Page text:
Troy Senik of the Center for Individual Freedom (CFIF) has written a fine piece on the growing “fissure” within the Republican Party that has lain largely dormant for years — namely the “divide” that separates Conservatives and Establishment Republicans.
Conservatives, represented mostly by those in the Tea Party Movement, are largely responsible for the Republican Party re-capture of the House of Representatives in 2010. The Establishment folks sort of know that and sometimes mutter a few grudging words of acknowledgment, but they are loathe to raise the subject or deal with it in any serious way. Nor do the Establishment types see themselves as any kind of “faction” within the party. To them, they are the party.
Take for example the nominally conservative Jeb Bush, who seems to scoff at the notion of a party “establishment”. Says Jeb:
I don’t know what the Republican establishment is. I haven’t learned the secret handshake, and I don’t know where to go for a membership card.
Senik defines the Establishment types as:
… long-time denizens of Washington or other loci of power. They are institutionalized elected officials, money men, party leaders, or grandees of business, consultancies or advocacy groups. And they are often made suspect by the duration of their power, a trait that gives pause to Conservatives who believe that a dedication to limited government entails a devotion to not assimilating to the ways of the Beltway.
These include, of course, the very same Republicans who were present when the House and Senate voted for entitlement programs that any competent accountant could have shown to be impossible to pay for — ever. With their “old friends across the aisle” (a favorite John McCain phrase), they have effectively signed our children and grandchildren into debt bondage. Did they try to warn us? Did they try to stop the growth of these programs? Shame on them. Recently, they had a chance to make at least a show of repentance by voting for term limits. Alas, even that token gesture was too much for Senators like McCain and Jon Kyl. They voted against term limits. Double shame on them.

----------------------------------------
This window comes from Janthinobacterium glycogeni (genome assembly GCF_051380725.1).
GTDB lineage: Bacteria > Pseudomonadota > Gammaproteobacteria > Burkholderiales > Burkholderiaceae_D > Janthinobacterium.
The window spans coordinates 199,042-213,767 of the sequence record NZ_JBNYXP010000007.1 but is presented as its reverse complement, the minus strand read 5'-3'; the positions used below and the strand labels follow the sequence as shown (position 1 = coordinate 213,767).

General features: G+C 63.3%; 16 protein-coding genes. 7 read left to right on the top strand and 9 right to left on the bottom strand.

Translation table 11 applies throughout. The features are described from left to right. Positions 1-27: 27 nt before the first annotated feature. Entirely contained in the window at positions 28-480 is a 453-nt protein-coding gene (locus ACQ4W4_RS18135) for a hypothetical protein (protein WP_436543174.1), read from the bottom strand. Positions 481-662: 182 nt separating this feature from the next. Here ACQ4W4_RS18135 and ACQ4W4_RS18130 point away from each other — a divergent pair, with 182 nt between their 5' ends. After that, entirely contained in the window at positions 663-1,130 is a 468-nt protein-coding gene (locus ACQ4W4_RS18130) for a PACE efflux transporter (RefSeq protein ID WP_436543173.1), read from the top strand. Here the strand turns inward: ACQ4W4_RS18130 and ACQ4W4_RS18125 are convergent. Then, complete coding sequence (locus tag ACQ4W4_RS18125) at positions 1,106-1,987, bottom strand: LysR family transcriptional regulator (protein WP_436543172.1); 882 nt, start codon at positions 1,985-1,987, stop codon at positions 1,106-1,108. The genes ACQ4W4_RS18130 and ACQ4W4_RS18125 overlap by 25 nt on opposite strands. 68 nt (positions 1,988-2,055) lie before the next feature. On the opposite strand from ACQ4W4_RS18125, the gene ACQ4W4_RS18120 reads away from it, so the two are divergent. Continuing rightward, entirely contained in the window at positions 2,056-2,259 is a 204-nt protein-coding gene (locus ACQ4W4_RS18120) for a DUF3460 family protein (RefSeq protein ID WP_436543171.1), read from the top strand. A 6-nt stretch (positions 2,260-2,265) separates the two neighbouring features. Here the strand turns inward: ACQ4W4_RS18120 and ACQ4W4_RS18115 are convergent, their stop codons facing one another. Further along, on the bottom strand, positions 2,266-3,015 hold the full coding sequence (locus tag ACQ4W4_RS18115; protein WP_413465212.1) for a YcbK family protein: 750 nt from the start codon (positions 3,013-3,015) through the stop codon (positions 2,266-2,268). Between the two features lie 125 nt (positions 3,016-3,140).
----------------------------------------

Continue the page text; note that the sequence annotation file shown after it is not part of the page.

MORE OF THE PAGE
Senik concludes with the following observations and a call to Conservatives to prepare for a long-term struggle with the Establishment as well as the Democrats.
The establishment had its turn at the wheel over the last decade and the conservative movement reaped a whirlwind as a result. Federal spending and deficits increased; regulation proliferated; entitlements expanded; embarrassing pork projects passed through Congress as part of a gentleman’s agreement in which both parties agreed to gorge their special interest benefactors; bailouts were given to the financial and automotive industries, and, in the end, the Republican Party was rebuked at the ballot box.
Conservatives should not delude themselves into thinking this is a passing trend. Over the past century, only three men – Calvin Coolidge, Barry Goldwater, and Ronald Reagan – were able to beat back establishment pretensions and earn the party’s presidential nomination. As of this writing, it looks unlikely that a similarly situated candidate will earn the nomination in 2012.
Many Tea Partiers and their sympathists will undoubtedly interpret this as a source of grief. But their demoralization is premature. A short-term focus on beating the establishment has not yielded fruit. That calls not for sorrow, but for a long-term focus on replacing it outright.
To that last line, I can only add amen.